Slut. The word is like one of those neon billboards, blinking tastelessly back you. It’s hard not to just gape at it as it burns the letters into your mind so that even after you’ve left it behind, it’s still there when you close your eyes, blaring on the backs of your eyelids. It sticks with you.
My mind started buzzing about the term after I came across this article from Sociological Images titled “Resistance, Language, and the Toronto SlutWalk” (click here). According to Lisa Wade, the women and men of Toronto formed the “SlutWalk” event “in an effort to bring attention to word and its use as a mechanism of control[ing] girls” a couple of weeks ago. The “SlutWalk” was apparently trigger by an unfounded comment made by a local police officer essentially blaming women for the way they dress–“dressing like sluts”–for being victimized.
Of course, there is the whole issue of the fact that the way one dresses is no excuse for inexcusable treatment of them. When people see business suits, suitcases, and well put-together men, should they link these business men with Madoff and take their angry out on them? No, that would be stupid and uncalled for. Yet obviously some think that is completely and uneqivically acceptable, at least in certain situations (such as a woman dressing in a way they consider “slutty”). But today I’m more curious about the term than the stupidity.
What does “slut” mean in today’s society?
It’s become too common in today’s society, much like fast-food chains and advertisements. It echoes through the halls at schools and has been smeared all over the internet like some kind of black plague on sites. Just check out these statistics on the usage frequency of slurs against women on some notorious game sites brought to our attention by Go Make Me a Sandwich (Google Results-misogynist language used on major game sites).
Whether or not everyone knows the precise definition of the word, I think we all understand the meaning and how it is commonly used. Most of us probably know it as a put down, a nasty label that degrades a girl or woman to something less than others, something dirty, cheap, and easy that deserves no respect. I use the word “something” on purpose; the term “slut” is just another way to dehumanize someone and take their power away. Take female politicians for example. If someone doesn’t like a female politician, what better way to take away her dignity and power than to label her a “slut.” Some buried deep in the depths of their man caves even add the extra touch of taking the time to photoshop pictures to add to the point.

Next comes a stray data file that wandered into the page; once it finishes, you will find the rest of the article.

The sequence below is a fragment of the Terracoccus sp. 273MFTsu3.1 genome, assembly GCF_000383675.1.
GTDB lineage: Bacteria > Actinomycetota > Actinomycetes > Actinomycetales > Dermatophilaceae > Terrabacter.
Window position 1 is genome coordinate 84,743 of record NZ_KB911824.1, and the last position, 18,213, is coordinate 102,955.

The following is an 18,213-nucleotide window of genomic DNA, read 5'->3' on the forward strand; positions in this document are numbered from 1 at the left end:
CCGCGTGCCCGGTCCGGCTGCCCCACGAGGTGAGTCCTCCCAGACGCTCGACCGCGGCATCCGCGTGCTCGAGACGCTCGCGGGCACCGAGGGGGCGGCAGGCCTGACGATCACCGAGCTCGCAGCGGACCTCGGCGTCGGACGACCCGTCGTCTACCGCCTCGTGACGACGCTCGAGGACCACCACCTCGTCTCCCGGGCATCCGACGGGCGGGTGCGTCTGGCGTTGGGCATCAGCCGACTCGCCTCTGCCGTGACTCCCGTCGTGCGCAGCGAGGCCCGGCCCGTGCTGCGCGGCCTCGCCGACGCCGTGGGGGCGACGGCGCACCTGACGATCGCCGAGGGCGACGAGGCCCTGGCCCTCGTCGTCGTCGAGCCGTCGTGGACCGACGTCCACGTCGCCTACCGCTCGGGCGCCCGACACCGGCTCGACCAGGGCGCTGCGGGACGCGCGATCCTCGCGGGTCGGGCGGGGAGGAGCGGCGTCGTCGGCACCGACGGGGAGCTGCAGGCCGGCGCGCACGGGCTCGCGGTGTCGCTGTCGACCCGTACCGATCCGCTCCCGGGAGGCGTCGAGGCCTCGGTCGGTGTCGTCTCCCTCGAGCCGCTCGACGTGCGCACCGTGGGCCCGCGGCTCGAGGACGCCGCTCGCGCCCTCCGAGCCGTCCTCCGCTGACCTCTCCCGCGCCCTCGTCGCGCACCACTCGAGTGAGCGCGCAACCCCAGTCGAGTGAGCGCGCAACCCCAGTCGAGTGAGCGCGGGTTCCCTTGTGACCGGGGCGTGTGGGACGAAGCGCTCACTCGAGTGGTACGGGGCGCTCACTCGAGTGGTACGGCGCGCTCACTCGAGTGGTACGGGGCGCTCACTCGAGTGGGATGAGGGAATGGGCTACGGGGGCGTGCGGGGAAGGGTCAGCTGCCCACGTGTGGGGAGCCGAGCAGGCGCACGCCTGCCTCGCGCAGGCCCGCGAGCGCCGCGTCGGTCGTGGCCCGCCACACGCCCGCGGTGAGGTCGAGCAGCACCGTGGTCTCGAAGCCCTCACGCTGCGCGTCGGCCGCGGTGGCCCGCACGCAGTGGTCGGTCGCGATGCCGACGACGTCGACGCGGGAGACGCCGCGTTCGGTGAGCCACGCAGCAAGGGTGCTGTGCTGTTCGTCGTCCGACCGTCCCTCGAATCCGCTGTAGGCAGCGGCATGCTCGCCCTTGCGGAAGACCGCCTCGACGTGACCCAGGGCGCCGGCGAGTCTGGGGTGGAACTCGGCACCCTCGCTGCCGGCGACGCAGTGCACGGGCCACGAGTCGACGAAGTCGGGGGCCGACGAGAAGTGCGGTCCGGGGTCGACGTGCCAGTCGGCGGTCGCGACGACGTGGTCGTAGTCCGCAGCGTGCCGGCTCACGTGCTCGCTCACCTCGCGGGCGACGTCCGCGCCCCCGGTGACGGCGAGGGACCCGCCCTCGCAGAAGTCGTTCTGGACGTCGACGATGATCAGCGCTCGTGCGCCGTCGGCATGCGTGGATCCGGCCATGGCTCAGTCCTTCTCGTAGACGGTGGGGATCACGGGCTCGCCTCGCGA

But aside from the ugly usage of it, did you know there is a movement by some women to try to “reclaim” the term “slut?” This does not mean it would be ok for a woman to use it against another woman, but instead reinvent the meaning of the term. Some have cast away the meaning of “a dirty woman” or “immoral woman” for a modern revamp of, basically, a person who is at ease with sex and feels it is nothing to be ashamed of. Here are some I came across:
“in the pursuit of their own pleasure”–The Sluts & Goddesses Video Workshop (sex info video)
“a person of any gender who has the courage to lead life according to the radical proposition that sex is nice and pleasure is good for you” —The Ethical Slut (sex and lifestyle book)
(On the other hand, there are other women and girls that are trying to adopt “slut” on as a joke term that would be ok to use on each other, much like the word “bitch” is used by some nowadays. Honestly though, does it make a person feel good to hear that from her friends, even as a joke?)
While it is an interesting and worthy endeavor to change the usage, I struggle with the concept of wiping clean the repulsive term “slut” into something good. It is certainly not out of humankind’s reach to completely reinvent the idea of a commonly used word, just look at what we’ve done to the term “gay.” But can we flip a word from a stinging slap into a pat on the back instead of the other way around for once? I have to wonder if the reinvented term of “slut” will be wholly embraced or if it will simply become a poor cover up on the black stain that is the history of the term.
What do you think?